A latitudinal investigation of ecosystem sensitivity to methylmercury bioaccumulation in fresh waters of the eastern Arctic

Over three years (2012 to 2015), we are comparing MeHg bioaccumulation in three study areas that cover a latitudinal gradient in ecosystem types in the Canadian Arctic, specifically Kuujjuaraapik (sub-Arctic taiga), Iqaluit (tundra) and Resolute Bay (polar desert). In water bodies from each of these study areas, we will investigate two key aspects of MeHg bioaccumulation, specifically MeHg bioavailability to benthic food webs and organism growth rates. Using a cross-ecosystem comparison to test these hypotheses, we will conduct the following in lakes and ponds from each study area: (1) Characterize the watersheds of study sites (geomorphology and physiography) through satellite image classification and digital terrain analysis in order to examine watershed influences on measured lake physico-chemistry, particularly levels of organic carbon and Hg in sediment and water; (2) Estimate bioavailable MeHg in sediment pore water using a novel technique (Diffusive Gradient in Thin films, or DGT); (3) Measure MeHg concentrations in benthic food webs (algae, invertebrates and fish); and (4) Estimate short-term growth rates in invertebrates and fish using tissue DNA and RNA content. Project results will provide a conceptual model of climate-related environmental processes that affect the exposure of Arctic freshwater fish to MeHg. This information is critical to understand how climate change is affecting temporal and geographic trends of Hg bioaccumulation in Arctic fish monitored by the NCP.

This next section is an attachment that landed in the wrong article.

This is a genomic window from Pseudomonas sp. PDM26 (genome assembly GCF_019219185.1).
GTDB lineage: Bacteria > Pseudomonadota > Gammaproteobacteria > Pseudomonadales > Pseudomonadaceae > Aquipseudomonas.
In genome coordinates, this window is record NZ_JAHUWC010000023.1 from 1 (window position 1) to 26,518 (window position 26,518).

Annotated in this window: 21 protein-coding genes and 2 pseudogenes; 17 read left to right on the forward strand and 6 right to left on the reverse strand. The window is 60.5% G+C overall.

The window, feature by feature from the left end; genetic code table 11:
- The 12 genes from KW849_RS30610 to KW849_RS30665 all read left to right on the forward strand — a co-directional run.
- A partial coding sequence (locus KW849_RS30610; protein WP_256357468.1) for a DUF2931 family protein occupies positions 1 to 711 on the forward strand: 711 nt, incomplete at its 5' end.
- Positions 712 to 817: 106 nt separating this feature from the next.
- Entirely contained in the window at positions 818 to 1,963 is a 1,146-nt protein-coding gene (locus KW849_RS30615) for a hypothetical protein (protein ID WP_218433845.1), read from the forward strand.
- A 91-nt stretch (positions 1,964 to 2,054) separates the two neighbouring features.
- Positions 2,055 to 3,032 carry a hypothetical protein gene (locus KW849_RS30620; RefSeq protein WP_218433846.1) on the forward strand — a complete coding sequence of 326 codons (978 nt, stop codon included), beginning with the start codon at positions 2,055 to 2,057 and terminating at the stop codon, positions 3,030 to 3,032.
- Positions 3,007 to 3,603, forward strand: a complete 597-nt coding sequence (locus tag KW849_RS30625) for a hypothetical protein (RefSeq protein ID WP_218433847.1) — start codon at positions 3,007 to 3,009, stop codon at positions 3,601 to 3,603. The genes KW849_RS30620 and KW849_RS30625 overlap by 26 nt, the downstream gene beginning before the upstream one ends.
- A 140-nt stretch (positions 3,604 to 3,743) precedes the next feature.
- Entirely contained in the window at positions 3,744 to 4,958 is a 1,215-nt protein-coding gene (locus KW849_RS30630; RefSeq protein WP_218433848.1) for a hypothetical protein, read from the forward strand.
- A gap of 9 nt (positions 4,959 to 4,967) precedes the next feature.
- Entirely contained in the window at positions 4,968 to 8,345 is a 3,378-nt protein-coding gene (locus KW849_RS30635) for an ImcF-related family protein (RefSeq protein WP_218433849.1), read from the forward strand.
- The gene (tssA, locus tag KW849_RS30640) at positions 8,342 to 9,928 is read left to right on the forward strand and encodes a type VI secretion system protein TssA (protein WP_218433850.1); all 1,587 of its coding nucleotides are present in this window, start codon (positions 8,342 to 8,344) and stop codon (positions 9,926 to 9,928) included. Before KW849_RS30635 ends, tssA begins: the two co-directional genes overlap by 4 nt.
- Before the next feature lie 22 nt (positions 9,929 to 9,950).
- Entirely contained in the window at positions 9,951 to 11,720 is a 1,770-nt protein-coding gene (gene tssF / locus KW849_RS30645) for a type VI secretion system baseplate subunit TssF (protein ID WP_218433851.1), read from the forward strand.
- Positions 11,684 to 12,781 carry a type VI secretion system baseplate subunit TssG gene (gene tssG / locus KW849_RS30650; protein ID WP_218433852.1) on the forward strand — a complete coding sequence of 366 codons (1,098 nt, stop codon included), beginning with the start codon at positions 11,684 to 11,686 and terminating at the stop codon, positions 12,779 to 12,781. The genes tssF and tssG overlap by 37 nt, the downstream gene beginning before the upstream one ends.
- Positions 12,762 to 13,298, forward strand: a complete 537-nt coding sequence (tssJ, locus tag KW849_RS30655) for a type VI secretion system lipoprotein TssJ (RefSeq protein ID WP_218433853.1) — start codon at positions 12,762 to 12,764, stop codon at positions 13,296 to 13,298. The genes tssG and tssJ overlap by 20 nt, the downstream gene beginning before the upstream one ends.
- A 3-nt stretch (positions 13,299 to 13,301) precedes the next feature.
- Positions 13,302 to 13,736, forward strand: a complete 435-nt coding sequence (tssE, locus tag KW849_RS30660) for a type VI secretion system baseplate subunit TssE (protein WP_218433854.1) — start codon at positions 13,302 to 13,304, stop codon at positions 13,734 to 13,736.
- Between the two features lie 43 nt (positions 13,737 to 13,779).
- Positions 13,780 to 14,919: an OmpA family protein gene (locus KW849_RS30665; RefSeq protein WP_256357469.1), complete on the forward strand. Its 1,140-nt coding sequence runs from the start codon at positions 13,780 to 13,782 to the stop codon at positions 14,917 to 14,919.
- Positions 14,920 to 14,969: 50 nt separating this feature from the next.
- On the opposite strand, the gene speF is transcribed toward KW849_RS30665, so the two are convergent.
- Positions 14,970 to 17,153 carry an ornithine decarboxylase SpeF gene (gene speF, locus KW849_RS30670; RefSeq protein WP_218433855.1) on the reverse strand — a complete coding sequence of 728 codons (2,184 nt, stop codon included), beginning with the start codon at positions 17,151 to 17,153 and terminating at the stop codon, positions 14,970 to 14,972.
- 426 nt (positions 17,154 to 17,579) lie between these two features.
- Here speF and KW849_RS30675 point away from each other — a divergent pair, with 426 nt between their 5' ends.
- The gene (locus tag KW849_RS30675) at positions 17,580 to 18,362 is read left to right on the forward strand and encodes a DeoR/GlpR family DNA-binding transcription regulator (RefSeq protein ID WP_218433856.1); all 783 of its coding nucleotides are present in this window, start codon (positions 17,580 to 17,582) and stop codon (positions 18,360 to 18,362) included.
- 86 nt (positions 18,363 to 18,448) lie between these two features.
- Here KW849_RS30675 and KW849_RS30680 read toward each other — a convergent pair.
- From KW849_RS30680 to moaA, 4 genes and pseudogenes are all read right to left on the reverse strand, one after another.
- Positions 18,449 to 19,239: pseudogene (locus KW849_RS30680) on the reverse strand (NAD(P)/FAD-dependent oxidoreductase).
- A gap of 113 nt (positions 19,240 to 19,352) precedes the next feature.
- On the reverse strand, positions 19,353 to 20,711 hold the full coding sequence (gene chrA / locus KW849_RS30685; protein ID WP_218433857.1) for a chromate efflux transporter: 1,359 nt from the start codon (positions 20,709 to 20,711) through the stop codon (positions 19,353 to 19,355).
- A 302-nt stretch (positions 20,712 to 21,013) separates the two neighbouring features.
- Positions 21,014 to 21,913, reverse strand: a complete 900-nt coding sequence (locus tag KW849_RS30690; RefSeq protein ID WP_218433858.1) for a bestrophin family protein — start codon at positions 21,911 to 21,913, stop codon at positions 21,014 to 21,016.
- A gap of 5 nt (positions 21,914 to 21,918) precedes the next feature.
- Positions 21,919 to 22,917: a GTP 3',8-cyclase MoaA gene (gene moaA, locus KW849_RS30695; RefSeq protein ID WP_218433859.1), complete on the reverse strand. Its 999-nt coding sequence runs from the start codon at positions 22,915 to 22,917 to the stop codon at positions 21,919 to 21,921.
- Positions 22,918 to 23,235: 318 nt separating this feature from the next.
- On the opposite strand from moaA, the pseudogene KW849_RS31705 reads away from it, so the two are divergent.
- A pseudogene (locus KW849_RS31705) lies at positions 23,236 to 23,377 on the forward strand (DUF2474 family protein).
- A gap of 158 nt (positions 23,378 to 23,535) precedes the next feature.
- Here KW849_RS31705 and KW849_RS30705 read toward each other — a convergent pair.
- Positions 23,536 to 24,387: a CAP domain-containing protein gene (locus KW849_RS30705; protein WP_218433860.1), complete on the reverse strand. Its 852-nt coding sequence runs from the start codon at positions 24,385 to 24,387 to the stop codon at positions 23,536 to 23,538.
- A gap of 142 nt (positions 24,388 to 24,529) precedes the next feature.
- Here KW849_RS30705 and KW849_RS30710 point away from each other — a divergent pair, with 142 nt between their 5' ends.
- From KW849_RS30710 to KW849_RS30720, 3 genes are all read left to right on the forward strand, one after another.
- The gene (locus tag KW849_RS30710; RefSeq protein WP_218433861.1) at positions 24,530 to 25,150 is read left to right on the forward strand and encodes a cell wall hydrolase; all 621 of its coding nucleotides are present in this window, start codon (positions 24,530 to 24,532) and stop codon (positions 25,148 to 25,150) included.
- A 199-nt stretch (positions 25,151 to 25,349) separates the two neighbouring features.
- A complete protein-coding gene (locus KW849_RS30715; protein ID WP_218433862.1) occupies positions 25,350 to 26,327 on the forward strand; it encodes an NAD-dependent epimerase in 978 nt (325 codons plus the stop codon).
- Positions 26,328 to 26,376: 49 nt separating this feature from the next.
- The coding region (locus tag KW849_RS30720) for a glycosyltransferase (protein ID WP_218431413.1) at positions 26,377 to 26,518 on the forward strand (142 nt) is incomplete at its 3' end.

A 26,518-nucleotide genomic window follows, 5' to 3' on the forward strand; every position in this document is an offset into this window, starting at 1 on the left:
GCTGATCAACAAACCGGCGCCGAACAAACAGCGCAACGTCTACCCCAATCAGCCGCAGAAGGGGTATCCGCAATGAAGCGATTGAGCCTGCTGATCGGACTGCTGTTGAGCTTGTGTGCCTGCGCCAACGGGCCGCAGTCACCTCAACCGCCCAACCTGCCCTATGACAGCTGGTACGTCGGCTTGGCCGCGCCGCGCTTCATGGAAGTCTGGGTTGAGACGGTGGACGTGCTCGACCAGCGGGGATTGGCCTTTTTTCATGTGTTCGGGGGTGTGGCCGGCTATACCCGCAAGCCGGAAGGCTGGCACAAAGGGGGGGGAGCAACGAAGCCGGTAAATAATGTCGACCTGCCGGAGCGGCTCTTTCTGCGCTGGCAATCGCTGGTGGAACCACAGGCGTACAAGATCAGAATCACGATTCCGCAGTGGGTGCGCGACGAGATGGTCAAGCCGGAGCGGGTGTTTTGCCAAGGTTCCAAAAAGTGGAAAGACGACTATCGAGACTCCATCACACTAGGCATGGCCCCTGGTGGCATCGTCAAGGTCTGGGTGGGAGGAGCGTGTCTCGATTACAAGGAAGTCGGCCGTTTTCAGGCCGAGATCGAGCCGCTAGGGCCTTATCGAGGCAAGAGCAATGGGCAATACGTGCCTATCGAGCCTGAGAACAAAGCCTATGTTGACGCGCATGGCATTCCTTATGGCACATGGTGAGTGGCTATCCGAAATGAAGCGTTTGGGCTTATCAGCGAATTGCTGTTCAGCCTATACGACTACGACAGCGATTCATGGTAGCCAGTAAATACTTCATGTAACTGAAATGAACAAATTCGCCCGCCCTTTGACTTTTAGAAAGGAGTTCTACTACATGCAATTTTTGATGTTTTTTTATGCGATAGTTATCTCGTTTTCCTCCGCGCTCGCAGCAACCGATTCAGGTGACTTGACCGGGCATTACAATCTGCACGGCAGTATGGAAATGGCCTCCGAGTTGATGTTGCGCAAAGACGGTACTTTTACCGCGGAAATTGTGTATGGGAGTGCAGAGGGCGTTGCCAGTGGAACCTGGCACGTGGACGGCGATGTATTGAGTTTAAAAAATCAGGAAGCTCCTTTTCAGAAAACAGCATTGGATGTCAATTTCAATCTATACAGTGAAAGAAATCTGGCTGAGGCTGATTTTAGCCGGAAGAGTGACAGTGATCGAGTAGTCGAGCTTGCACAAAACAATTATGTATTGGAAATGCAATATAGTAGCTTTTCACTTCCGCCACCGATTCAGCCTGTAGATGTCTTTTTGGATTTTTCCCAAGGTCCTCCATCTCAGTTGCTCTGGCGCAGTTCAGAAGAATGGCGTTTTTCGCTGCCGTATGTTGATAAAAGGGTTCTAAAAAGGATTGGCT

Source https://www.polardata.ca/pdcsearch/PDCSearchDOI.jsp?doi_id=11536
Metadata Access http://www.polardata.ca/oai/provider?verb=GetRecord&metadataPrefix=fgdc&identifier=11536_fgdc
Creator Marc Amyot;Holger Hintelmann;Alexandre Poulain;John Chetelat;Murray Richardson;Doug Crump
Publisher Canadian Cryospheric Information Network
Contributor Environment Canada
Publication Year 2013
Rights Public
Contact john.chetelat@ec.gc.ca
Language English
Discipline Environmental Research
Spatial Coverage (55N-75N,95W-68W)
Temporal Coverage Begin 2012-05-01T11:59:59Z
Temporal Coverage End 2015-03-31T11:59:59Z